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The nature and organisation of English rural society changes considerably between the later Middle Ages and the early modern period. In this book Dr Howell makes use of both the medieval and the early modern sources relevant to the economic, social and administrative history of Kibworth Harcourt, a village in Leicestershire, in order to identify, date and describe the phases of this transition: a transition from a close-knit society of self-sufficient peasants to a diversified, regionally orientated society of commercial farmers, artisans and landless labourers. Particular attention is paid to the composition and age structure of the peasant family, polarisation in the size of holdings, increasing specialisation in land use and improvements in diet, housing and the standard of living. The book will appeal to all serious students of social and economic history, to geographers, and in Britain to professional and amateur local historians.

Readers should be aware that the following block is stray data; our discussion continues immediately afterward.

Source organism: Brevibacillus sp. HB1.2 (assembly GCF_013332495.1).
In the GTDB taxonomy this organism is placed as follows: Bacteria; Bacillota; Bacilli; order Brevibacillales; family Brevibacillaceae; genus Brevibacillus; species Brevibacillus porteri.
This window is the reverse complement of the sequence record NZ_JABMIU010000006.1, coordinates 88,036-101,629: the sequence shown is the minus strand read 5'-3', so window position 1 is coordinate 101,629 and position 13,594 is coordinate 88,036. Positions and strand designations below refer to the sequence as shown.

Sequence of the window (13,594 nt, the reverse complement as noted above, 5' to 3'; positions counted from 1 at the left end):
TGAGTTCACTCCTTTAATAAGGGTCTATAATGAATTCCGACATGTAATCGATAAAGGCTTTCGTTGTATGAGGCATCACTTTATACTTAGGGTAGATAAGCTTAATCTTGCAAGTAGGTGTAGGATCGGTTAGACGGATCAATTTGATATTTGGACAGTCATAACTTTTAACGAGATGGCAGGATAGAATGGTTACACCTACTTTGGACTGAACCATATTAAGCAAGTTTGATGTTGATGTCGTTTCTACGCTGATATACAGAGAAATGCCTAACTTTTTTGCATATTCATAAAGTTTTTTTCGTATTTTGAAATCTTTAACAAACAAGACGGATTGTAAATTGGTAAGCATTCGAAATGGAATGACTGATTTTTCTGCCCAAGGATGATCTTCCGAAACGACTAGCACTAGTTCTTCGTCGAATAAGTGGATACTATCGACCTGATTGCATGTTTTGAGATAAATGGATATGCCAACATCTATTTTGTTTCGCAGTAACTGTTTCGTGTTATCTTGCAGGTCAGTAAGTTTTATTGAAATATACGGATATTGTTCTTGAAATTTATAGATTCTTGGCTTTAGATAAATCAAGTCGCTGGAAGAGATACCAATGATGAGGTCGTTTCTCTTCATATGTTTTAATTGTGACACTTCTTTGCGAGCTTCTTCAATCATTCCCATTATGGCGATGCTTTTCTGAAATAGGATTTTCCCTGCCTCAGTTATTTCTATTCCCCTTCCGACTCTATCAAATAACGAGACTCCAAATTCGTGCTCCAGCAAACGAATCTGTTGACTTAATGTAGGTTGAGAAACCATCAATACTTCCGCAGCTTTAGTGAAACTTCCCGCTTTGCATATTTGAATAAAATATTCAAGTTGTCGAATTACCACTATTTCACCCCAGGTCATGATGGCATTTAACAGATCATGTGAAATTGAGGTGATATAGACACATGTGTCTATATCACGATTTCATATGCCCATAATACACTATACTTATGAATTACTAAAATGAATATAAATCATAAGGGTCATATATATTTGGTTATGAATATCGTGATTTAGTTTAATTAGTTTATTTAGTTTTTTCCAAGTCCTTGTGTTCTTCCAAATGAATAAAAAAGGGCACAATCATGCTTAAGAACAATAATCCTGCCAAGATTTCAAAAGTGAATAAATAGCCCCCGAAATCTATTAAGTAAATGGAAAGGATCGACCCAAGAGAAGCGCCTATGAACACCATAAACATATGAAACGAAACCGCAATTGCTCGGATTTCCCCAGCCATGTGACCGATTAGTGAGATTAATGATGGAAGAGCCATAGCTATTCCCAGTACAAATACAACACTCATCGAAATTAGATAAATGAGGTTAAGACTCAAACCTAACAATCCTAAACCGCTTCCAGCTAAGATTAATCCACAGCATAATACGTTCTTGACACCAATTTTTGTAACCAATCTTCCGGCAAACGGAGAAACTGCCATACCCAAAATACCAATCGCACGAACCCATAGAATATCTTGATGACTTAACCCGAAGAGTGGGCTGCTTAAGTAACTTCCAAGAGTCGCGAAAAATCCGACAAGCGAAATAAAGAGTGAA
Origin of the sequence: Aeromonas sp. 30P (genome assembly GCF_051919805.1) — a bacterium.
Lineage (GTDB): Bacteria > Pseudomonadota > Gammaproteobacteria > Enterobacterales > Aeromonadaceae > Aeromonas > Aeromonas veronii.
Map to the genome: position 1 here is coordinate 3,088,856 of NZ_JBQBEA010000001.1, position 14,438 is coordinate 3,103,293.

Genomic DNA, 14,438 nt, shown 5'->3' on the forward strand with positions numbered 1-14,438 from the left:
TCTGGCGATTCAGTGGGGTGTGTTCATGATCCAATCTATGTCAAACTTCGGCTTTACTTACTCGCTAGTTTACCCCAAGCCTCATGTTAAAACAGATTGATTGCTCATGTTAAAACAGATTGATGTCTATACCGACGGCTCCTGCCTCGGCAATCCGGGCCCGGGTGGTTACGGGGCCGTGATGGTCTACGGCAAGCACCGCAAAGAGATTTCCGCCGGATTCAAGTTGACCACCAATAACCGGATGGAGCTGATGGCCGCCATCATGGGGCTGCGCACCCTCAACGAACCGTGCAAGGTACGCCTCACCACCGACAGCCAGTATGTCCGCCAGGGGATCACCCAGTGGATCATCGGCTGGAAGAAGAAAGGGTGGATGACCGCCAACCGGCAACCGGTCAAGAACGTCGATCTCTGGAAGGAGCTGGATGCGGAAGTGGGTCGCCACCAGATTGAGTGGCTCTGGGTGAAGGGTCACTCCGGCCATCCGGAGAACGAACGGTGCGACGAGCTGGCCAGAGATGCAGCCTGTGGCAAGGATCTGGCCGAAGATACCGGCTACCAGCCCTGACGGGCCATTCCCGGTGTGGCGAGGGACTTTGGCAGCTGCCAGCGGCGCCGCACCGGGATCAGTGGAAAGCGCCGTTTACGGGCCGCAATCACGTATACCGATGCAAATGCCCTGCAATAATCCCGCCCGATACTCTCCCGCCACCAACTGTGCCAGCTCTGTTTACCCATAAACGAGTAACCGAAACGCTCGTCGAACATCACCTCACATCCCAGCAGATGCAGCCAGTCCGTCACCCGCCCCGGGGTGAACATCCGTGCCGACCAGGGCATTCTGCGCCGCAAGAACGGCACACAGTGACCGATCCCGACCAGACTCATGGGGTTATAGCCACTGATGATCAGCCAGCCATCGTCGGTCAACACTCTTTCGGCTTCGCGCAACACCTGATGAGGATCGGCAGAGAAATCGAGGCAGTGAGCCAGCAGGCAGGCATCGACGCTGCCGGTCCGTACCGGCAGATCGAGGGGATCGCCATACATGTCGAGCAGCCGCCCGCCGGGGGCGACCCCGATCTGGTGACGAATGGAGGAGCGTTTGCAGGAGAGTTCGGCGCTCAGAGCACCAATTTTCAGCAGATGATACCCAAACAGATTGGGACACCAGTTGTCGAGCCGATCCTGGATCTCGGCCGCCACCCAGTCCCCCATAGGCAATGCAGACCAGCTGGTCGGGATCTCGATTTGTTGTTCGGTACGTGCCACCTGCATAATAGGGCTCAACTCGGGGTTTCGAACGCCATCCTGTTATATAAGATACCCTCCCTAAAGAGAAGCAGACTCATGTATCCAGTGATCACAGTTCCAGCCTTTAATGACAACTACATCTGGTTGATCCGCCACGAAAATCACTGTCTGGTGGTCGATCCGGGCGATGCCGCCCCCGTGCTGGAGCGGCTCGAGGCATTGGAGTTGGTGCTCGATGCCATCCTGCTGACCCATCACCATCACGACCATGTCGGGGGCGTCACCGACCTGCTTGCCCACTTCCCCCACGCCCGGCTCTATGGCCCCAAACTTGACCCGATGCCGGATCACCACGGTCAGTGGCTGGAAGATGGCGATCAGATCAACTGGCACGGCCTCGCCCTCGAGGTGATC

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- Date Published: June 2010
- format: Paperback
- isbn: 9780521142519
- length: 352 pages
- dimensions: 229 x 152 x 20 mm
- weight: 0.52kg
- availability: Available
Table of Contents
Aerial view of Kibworth Harcourt, 1947
List of figures
List of maps
List of tables
List of abbreviations
1. Kibworth Harcourt: it geography and early history
2. Land and tenants
4. The plagues and their consequences, 1348–1450
5. Kibworth in the early modern period, 1450–1700
6. The open fields and husbandry
7. Village morphology and buildings
8. The economy of the small landholder
9. The size and composition of the peasant household
10. Inheritance strategies
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